Mayo Clinic study of patient-physician communication found that patients
frequently do not remember what their doctor tells them.
The study, reported in the December issue of Mayo Clinic Proceedings,
focused on the results of general medical examinations given to 566 community
patients. Researchers collected information from both patients and physicians
about health problems and cardiac risk factors uncovered in the examinations.
They found that patients, surveyed at home after the examination, did not
mention 68% of health problems diagnosed by their physician, including
54% of their most important diagnosed health problems. Some of the most
frequently diagnosed health problems not reported by patients included:
hypothyroidism, colorectal polyps, obesity, osteoarthritis, and tobacco
Study author Dr. Sidna Scheitel believes that the low level of agreement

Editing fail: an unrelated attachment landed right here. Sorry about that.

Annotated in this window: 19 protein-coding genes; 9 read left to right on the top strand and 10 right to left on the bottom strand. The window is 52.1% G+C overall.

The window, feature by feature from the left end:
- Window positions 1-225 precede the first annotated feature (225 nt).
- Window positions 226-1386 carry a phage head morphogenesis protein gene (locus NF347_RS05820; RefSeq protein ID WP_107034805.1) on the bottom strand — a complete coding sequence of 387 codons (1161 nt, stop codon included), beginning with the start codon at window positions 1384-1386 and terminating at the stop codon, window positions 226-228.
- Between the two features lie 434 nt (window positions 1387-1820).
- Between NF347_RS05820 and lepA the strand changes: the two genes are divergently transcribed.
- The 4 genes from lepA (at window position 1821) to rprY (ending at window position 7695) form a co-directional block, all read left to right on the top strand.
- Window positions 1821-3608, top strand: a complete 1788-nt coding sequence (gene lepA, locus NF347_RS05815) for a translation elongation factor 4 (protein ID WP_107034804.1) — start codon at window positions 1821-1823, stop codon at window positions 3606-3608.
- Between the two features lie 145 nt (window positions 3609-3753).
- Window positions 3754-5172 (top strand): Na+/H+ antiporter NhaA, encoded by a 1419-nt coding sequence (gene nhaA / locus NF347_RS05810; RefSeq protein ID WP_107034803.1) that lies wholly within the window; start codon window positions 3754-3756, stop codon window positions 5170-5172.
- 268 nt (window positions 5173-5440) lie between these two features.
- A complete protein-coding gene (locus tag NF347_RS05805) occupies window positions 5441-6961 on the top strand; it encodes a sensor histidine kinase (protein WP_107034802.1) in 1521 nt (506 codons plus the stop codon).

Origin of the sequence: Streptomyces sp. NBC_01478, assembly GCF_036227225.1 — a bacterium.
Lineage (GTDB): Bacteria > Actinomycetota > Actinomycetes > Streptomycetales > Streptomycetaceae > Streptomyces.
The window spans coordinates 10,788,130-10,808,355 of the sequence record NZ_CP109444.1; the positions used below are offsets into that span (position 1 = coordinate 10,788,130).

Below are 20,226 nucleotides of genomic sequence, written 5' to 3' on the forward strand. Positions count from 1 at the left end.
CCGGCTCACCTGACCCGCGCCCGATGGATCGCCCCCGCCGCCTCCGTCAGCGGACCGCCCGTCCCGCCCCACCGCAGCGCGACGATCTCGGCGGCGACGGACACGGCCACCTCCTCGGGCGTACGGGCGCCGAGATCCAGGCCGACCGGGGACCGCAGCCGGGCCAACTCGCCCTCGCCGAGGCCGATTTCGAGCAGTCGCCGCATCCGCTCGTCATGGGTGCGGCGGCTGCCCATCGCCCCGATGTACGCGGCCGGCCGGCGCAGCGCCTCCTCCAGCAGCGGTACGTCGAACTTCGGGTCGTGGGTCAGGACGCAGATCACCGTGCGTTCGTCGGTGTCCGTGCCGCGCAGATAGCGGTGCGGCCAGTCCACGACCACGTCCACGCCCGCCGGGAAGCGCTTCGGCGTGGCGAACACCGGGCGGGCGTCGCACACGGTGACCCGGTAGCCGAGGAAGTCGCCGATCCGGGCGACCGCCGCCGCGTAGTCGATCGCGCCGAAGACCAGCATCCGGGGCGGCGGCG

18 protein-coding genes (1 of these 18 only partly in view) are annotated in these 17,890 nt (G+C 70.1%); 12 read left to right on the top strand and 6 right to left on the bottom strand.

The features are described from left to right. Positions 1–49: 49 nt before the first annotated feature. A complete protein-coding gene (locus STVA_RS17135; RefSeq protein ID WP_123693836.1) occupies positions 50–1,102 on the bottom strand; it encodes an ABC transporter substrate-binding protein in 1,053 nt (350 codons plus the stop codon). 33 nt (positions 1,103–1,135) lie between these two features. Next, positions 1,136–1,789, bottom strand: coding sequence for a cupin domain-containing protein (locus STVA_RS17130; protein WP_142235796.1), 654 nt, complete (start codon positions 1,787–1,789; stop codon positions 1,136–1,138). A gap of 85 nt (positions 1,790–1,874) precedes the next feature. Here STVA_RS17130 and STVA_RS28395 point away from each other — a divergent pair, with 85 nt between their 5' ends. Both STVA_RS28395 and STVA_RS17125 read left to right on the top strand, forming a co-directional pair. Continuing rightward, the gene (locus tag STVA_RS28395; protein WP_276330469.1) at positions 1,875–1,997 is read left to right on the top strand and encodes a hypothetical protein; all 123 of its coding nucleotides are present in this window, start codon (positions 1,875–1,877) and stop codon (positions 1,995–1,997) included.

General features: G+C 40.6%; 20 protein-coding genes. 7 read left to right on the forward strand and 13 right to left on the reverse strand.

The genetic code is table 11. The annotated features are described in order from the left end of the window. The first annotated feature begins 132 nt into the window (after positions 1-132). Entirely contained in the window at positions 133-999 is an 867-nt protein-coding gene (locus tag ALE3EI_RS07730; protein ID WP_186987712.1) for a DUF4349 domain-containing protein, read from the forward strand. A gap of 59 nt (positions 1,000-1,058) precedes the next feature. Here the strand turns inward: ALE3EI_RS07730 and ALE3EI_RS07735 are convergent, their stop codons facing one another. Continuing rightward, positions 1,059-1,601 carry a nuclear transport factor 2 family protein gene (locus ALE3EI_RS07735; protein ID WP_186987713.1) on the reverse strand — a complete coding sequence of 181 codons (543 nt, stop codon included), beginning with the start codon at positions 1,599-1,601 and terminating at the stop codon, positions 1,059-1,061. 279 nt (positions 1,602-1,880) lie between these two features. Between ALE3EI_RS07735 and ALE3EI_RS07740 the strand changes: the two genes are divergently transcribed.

between physician and patients is due to a number of factors--misunderstanding
of medical terminology used by doctors; "selective listening";
and denial of the presence of health issues, such as obesity and tobacco
use. Also, patients and physicians may differ in their perception of the
importance of a health problem.
The survey found that patients who had received a new diagnosis or diagnosis
of a major health problem and patients who traveled a considerable distance
for their care were most likely to remember and follow what their doctor
had discussed with them.
Dr. Scheitel says the study suggests that doctors should consider giving
problem lists or summary letters to patients to improve and reinforce the
communication and management of health problems.